1972 United States presidential election

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1972 United States presidential election

← 1968 November 7, 1972 1976 →

538 members of the Electoral College
270 electoral votes needed to win
Turnout55.2%[1] Decrease 5.7 pp
  Richard M. Nixon, ca. 1935 - 1982 - NARA - 530679.jpg GeorgeStanleyMcGovern.png
Nominee Richard Nixon George McGovern
Party Republican Democratic
Home state California South Dakota
Running mate Spiro Agnew Sargent Shriver
(originally Thomas Eagleton)
Electoral vote 520 17
States carried 49 1 + D.C.
Popular vote 47,168,710 29,173,222
Percentage 60.7% 37.5%

ElectoralCollege1972.svg
Presidential election results map. Red denotes states won by Nixon/Agnew. Blue denotes states won by McGovern/Shriver. Gold denotes won by Hospers by a Virginia faithless elector. Numbers indicate the number of electoral votes allotted to each state.

President before election

Richard Nixon
Republican

Elected President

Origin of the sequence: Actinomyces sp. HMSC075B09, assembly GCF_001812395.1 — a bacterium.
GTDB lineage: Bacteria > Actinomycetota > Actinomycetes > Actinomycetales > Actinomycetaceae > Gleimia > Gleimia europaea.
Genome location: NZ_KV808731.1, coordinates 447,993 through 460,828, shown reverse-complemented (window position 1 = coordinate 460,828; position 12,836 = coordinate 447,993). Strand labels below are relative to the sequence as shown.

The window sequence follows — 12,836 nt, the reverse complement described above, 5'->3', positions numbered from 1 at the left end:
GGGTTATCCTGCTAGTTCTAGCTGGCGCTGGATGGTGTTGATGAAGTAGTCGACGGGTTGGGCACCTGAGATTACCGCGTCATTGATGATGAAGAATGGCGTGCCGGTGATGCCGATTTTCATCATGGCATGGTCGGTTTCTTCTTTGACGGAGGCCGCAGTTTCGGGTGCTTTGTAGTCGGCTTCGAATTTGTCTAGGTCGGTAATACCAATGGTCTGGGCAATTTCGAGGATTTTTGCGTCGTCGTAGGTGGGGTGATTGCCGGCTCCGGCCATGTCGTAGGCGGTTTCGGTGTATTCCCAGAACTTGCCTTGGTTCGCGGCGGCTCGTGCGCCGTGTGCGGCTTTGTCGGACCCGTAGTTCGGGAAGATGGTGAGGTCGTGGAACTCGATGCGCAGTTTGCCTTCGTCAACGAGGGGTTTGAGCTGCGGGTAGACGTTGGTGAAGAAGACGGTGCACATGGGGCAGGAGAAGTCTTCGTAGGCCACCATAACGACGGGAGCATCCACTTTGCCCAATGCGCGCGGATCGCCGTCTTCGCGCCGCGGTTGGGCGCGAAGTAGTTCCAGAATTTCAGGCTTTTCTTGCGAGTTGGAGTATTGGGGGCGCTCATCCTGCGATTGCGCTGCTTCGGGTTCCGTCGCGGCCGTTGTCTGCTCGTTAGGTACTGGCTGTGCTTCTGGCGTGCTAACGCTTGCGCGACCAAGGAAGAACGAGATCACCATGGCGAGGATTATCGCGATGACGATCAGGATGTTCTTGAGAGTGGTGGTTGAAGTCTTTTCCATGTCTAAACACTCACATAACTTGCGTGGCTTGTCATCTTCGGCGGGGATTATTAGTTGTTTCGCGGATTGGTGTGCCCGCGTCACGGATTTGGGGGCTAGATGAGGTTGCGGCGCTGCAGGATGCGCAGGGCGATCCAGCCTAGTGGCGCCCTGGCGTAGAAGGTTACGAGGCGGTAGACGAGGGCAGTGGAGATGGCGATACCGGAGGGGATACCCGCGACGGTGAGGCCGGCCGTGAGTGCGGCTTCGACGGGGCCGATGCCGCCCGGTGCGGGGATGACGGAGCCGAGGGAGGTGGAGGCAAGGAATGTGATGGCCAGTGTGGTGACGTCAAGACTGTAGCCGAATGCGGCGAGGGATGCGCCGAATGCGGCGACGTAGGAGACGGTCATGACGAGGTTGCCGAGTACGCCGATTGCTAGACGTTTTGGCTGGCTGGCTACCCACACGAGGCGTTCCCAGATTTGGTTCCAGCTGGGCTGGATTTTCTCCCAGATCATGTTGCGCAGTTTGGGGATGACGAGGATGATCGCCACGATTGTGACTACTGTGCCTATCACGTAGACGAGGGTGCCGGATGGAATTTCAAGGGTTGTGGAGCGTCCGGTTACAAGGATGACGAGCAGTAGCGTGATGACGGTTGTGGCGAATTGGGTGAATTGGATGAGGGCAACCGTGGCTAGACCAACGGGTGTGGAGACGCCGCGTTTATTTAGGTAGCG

Richard Nixon
Republican

The 1972 United States presidential election happened on November 7, 1972. President Richard Nixon was reelected to a second term. He defeated the Democratic candidate, Senator George McGovern of South Dakota. Nixon won the election by a landslide (winning 49 of 50 states) and got 520 electoral votes. McGovern got 17 electoral votes. John Hospers got one electoral vote by a Virginia faithless elector.

This was the highest of any Republican nominee as a vote, as well as a highest electoral vote in a United States election until Ronald Reagan was re-elected in 1984 by a huge landslide.

George Wallace, governor of Alabama was shot by a what would be assassin during the election.

George McGovern's running mate changed from Thomas Eagleton to Sargent Shriver because Eagleton had problems about his psychiatric before.[2]

This election occurred during the Watergate scandal, which ultimately caused Nixon to resign in 1974.

Election results by county.

Candidates[change | change source]

Democratic Party[change | change source]

15 people declared their candidacy for the Democratic Party nomination. They were:[3]

Candidates gallery[change | change source]

Republican Party[change | change source]

Candidates gallery[change | change source]

Related pages[change | change source]

References[change | change source]

  1. "Dave Leip's Atlas of U.S. Presidential Elections". uselectionatlas.org. Retrieved October 21, 2012.
  2. Adam Clymer (March 5, 2007). "Thomas F. Eagleton, 77, a Running Mate for 18 Days, Dies". New York Times. Retrieved December 10, 2012.
  3. "US President - D Primaries". Our Campaigns. Retrieved 2013-02-16.

Other websites[change | change source]